DLP for SaaS- Buyer's Guide

November 13, 2020
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Data loss prevention and compliance are critical functions for any company, especially when more employees than ever are working from home and creating unstructured, unsecured data without the traditional safeguards. Here we cover the essential questions to ask when choosing a SaaS solution for your organization.

Data Loss Prevention (DLP) & Compliance for SaaS Applications: Buyer’s Framework

Data loss prevention and compliance are critical functions for any company, especially when more employees than ever are working from home and creating unstructured, unsecured data without the traditional safeguards. Here we cover the essential questions to ask when choosing a SaaS solution for your organization. 

1. Do you think SaaS platforms are a Data Breach risk? 

  • Most Security & Privacy offices are running blind on what kind of data is being trafficked in their SaaS software. 
  • Historically, antivirus software or perhaps a CASB or DLP type solution would suffice to get a handle on outgoing and incoming traffic. 
  • This protection pattern falls apart in software environments where anyone can create & share information. 
  • The ease of downloading documents locally or using other SaaS plug-ins to transmit also create a gaping security hole from an enterprise perspective. 
  • A new paradigm is needed to think about what Data Loss Protection means for the Cloud.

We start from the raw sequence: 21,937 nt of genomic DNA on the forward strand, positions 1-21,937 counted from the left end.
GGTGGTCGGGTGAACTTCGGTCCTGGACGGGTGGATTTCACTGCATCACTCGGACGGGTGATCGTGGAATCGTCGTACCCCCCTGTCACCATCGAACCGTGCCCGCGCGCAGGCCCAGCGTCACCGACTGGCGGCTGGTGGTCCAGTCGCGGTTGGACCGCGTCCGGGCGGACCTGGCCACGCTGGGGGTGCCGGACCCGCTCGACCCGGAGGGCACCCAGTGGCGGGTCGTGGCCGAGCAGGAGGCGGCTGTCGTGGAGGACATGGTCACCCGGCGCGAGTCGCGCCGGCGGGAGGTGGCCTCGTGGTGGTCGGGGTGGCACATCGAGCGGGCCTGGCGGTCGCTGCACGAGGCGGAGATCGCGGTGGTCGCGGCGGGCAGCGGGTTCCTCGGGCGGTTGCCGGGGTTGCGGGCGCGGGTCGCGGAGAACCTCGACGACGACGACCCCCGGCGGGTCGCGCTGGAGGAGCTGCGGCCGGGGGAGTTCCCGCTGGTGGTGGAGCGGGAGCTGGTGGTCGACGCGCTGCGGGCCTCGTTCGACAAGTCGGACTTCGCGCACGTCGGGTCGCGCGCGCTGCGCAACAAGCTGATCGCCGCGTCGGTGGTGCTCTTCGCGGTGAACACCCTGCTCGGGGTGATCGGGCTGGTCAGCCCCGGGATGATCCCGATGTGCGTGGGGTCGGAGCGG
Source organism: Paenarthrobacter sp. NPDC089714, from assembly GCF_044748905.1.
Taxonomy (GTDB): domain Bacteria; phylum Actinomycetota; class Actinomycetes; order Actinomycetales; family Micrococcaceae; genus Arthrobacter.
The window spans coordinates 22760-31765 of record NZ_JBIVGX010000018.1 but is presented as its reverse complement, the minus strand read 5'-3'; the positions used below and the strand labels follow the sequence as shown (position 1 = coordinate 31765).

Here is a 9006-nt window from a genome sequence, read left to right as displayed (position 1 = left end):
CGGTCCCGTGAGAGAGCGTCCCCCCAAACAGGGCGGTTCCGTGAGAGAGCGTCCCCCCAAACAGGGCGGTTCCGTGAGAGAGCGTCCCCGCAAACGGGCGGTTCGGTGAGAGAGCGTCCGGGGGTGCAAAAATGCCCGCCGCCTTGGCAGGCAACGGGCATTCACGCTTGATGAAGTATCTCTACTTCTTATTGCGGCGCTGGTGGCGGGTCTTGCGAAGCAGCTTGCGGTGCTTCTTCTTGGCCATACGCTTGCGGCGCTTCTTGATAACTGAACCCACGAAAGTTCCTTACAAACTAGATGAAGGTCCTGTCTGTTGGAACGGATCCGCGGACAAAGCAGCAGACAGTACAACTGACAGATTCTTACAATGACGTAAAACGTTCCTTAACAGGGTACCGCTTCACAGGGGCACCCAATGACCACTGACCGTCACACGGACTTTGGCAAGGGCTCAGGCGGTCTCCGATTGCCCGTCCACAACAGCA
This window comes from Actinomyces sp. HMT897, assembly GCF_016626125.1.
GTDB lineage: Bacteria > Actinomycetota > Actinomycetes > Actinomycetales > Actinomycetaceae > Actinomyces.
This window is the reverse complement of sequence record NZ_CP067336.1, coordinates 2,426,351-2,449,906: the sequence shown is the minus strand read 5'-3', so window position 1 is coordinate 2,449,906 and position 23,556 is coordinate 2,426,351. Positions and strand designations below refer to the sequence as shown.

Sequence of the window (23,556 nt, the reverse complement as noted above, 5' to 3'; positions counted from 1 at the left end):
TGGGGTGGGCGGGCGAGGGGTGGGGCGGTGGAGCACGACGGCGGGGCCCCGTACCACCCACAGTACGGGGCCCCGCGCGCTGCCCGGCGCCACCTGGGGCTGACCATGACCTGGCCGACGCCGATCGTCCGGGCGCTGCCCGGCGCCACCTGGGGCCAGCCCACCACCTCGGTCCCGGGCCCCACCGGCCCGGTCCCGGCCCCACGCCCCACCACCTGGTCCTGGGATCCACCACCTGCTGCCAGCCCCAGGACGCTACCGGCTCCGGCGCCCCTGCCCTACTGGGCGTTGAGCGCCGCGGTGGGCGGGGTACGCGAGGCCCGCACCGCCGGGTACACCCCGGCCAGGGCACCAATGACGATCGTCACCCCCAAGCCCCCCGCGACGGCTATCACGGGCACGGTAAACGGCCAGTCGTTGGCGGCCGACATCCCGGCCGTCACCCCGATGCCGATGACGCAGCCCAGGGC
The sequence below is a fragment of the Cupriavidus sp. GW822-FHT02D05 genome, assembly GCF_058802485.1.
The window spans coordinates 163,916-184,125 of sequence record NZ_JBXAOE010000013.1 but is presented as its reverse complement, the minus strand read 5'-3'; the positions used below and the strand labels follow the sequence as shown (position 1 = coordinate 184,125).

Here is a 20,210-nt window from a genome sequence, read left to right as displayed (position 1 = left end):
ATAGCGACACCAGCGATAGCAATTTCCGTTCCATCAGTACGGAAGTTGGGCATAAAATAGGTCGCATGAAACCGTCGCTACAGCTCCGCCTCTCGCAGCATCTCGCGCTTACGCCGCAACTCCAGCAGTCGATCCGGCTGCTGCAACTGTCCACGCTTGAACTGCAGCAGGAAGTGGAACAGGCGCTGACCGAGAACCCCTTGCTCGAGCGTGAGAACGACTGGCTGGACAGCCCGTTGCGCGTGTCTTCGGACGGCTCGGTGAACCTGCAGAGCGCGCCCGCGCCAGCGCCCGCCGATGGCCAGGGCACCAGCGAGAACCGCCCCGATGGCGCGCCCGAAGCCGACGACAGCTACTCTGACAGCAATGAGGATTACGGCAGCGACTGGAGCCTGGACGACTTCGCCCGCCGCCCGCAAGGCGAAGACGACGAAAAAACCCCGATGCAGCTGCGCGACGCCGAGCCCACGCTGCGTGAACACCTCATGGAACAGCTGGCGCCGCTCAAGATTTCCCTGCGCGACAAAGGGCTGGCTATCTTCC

2. How do we calculate risk of breach to our organization?

a. Risk Scoring via  Bayesian Methods



b. Historic Risk Analysis



3. Whose budget is this coming from?

  • The management of SaaS is a problem that generally falls in the cracks between Privacy, Security, and CIO teams. 
  • Since the problem is an ‘internal-facing’ issue in many cases, the responsibilities are not quite with one team. 
  • Defining “good” from an operational perspective is important and can come either straight from the C-Suite or from the Board. 
  • Compliance debt is the easiest to take on and the hardest to fix once the organization size grows. 
  • Problems for a 20-person operation are obviously much different for a 200- or 2000-person shop.


4. How do you account for false positives?

Historically CASBs and DLP software have been marred by frequency of false positives. Some typical recognition traps we see are:

Managing these false positives can overwhelm small security and compliance teams. However understanding the ‘false positive ratio’ itself can be a moving target with unspecific metrics. Standard test data can be one worthwhile investment in testing across platforms.

5. Is ease of on-boarding an important consideration? 

  • The difficulty in rolling out a security or compliance product is by itself challenging, but add to that the complexity of a live production environment with the entire organization as users is exponentially more so. 
  • Any extra time spent on installing a CASB/DLP solution is a time taken away from running the day to day of a business. 
  • We have seen the friction of installation as the single most important driver in delaying buying decisions.

6. Is DLP worth it?